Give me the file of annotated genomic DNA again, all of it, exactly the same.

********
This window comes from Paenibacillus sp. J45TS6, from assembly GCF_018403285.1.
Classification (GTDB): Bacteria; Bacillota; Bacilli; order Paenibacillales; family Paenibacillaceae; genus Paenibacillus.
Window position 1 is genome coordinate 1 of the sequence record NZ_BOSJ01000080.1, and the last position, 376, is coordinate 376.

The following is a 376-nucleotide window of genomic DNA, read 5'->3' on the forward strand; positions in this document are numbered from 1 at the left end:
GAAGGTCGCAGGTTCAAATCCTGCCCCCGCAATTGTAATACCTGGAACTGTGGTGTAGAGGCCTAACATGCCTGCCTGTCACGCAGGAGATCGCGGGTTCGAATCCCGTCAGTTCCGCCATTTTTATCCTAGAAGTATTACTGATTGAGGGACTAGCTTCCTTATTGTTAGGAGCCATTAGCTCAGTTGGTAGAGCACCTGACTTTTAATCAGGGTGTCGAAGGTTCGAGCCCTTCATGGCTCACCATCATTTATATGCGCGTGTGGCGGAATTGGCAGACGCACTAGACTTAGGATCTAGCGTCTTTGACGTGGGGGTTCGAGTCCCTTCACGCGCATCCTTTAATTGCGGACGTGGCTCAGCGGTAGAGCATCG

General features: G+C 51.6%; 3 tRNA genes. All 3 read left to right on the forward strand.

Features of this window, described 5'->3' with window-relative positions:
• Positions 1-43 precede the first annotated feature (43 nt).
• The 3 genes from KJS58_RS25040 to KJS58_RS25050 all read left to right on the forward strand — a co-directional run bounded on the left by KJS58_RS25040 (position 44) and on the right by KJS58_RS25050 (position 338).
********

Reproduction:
This window comes from Paenibacillus sp. J45TS6, from assembly GCF_018403285.1.
Classification (GTDB): Bacteria; Bacillota; Bacilli; order Paenibacillales; family Paenibacillaceae; genus Paenibacillus.
Window position 1 is genome coordinate 1 of the sequence record NZ_BOSJ01000080.1, and the last position, 376, is coordinate 376.

The following is a 376-nucleotide window of genomic DNA, read 5'->3' on the forward strand; positions in this document are numbered from 1 at the left end:
GAAGGTCGCAGGTTCAAATCCTGCCCCCGCAATTGTAATACCTGGAACTGTGGTGTAGAGGCCTAACATGCCTGCCTGTCACGCAGGAGATCGCGGGTTCGAATCCCGTCAGTTCCGCCATTTTTATCCTAGAAGTATTACTGATTGAGGGACTAGCTTCCTTATTGTTAGGAGCCATTAGCTCAGTTGGTAGAGCACCTGACTTTTAATCAGGGTGTCGAAGGTTCGAGCCCTTCATGGCTCACCATCATTTATATGCGCGTGTGGCGGAATTGGCAGACGCACTAGACTTAGGATCTAGCGTCTTTGACGTGGGGGTTCGAGTCCCTTCACGCGCATCCTTTAATTGCGGACGTGGCTCAGCGGTAGAGCATCG

General features: G+C 51.6%; 3 tRNA genes. All 3 read left to right on the forward strand.

Features of this window, described 5'->3' with window-relative positions:
• Positions 1-43 precede the first annotated feature (43 nt).
• The 3 genes from KJS58_RS25040 to KJS58_RS25050 all read left to right on the forward strand — a co-directional run bounded on the left by KJS58_RS25040 (position 44) and on the right by KJS58_RS25050 (position 338).